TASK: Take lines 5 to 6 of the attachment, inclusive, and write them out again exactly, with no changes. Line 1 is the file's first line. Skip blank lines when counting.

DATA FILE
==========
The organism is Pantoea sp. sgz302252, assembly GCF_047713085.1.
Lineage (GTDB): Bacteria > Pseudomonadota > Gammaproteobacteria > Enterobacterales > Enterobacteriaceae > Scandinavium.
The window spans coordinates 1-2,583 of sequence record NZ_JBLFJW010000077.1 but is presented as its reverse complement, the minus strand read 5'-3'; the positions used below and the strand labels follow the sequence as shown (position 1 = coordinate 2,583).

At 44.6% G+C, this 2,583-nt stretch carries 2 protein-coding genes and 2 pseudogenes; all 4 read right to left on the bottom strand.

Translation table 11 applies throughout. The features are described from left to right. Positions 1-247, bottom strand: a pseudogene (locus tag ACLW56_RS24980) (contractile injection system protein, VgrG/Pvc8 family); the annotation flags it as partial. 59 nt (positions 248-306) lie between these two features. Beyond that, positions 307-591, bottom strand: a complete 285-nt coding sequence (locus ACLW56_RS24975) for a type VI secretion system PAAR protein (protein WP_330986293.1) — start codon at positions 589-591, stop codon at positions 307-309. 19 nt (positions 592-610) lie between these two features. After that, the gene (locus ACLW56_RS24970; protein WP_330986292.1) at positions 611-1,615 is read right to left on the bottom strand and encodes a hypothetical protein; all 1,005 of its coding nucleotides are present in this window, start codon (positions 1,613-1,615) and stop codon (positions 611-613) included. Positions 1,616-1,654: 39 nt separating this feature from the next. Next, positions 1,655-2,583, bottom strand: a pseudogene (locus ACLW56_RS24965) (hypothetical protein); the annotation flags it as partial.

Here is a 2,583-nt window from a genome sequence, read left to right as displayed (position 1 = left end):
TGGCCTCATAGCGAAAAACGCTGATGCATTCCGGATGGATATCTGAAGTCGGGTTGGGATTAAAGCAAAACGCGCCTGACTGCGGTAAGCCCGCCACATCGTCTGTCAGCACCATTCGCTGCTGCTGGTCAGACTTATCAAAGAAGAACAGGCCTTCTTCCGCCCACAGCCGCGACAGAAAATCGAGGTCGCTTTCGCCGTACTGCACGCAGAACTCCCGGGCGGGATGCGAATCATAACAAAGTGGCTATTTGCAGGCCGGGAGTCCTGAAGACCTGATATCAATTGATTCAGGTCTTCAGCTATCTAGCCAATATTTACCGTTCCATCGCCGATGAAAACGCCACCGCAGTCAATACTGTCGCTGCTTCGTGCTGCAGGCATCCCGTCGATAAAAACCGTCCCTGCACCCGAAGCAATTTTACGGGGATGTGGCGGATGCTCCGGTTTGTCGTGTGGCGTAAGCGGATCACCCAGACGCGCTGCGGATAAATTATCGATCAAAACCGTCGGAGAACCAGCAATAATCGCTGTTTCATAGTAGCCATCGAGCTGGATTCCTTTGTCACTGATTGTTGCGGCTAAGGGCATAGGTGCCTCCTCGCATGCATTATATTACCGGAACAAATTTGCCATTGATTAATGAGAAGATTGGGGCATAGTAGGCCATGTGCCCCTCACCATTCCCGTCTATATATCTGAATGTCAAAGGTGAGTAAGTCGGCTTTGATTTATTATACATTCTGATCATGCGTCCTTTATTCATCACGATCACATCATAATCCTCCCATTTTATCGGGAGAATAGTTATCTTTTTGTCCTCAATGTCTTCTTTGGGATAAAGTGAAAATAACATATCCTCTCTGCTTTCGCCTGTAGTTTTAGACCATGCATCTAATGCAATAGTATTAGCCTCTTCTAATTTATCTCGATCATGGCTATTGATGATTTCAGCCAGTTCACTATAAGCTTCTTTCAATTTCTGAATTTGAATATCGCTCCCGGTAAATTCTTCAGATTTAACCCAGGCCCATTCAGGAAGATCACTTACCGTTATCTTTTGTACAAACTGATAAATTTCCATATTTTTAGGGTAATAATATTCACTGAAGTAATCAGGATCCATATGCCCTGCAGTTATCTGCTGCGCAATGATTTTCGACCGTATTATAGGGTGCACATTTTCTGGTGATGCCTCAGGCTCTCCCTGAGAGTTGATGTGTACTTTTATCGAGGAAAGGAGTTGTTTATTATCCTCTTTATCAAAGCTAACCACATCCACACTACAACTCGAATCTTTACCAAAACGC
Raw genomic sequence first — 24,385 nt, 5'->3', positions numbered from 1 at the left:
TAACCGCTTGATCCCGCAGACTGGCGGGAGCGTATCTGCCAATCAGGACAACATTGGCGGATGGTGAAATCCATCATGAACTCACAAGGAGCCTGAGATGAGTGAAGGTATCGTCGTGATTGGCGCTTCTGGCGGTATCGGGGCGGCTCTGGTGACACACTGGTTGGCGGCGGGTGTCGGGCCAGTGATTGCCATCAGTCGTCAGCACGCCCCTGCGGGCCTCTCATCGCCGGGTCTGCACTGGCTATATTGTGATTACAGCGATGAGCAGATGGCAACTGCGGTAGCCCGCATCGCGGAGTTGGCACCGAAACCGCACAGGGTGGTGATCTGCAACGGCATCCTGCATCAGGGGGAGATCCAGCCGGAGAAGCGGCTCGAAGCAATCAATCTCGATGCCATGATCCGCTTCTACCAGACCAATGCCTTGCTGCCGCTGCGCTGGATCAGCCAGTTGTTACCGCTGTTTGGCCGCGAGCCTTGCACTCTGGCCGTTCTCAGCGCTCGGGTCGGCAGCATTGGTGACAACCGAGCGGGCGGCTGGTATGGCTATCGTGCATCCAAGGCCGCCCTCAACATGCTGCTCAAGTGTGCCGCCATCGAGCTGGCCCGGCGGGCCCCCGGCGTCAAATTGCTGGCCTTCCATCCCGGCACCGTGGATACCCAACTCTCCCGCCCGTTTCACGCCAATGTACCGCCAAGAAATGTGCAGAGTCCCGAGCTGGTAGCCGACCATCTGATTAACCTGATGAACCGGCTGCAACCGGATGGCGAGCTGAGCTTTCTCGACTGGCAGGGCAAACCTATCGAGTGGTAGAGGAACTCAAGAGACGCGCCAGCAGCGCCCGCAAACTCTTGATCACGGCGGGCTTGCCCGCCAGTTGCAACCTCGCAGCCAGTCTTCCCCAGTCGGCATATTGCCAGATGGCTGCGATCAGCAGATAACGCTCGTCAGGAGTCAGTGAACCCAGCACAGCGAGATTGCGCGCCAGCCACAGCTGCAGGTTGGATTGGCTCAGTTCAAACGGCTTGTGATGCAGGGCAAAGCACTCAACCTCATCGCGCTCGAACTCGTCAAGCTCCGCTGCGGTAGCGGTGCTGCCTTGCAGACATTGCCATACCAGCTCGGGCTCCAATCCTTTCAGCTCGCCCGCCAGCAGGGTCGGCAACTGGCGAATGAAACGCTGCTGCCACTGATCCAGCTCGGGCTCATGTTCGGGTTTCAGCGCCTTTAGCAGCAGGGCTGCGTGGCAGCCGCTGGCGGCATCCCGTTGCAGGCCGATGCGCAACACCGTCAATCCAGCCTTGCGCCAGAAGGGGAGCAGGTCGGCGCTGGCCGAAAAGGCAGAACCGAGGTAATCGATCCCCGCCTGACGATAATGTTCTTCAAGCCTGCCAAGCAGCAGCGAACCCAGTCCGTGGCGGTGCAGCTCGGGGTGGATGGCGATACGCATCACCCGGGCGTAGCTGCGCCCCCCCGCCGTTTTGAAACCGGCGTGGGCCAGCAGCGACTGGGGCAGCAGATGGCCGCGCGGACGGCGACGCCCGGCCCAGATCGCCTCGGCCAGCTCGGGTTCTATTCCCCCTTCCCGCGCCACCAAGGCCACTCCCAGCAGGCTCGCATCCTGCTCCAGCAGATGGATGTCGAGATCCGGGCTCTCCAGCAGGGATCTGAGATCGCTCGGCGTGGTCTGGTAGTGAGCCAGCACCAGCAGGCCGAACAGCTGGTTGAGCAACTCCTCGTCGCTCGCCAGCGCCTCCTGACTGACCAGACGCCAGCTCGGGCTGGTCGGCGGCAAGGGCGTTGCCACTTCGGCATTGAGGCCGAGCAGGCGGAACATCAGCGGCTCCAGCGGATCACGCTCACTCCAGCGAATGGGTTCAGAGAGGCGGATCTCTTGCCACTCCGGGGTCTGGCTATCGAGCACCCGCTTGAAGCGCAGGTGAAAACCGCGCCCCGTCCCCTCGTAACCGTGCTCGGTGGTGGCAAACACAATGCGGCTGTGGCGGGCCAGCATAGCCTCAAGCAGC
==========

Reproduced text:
Translation table 11 applies throughout. The features are described from left to right. Positions 1-247, bottom strand: a pseudogene (locus tag ACLW56_RS24980) (contractile injection system protein, VgrG/Pvc8 family); the annotation flags it as partial. 59 nt (positions 248-306) lie between these two features. Beyond that, positions 307-591, bottom strand: a complete 285-nt coding sequence (locus ACLW56_RS24975) for a type VI secretion system PAAR protein (protein WP_330986293.1) — start codon at positions 589-591, stop codon at positions 307-309. 19 nt (positions 592-610) lie between these two features. After that, the gene (locus ACLW56_RS24970; protein WP_330986292.1) at positions 611-1,615 is read right to left on the bottom strand and encodes a hypothetical protein; all 1,005 of its coding nucleotides are present in this window, start codon (positions 1,613-1,615) and stop codon (positions 611-613) included. Positions 1,616-1,654: 39 nt separating this feature from the next. Next, positions 1,655-2,583, bottom strand: a pseudogene (locus ACLW56_RS24965) (hypothetical protein); the annotation flags it as partial.

Here is a 2,583-nt window from a genome sequence, read left to right as displayed (position 1 = left end):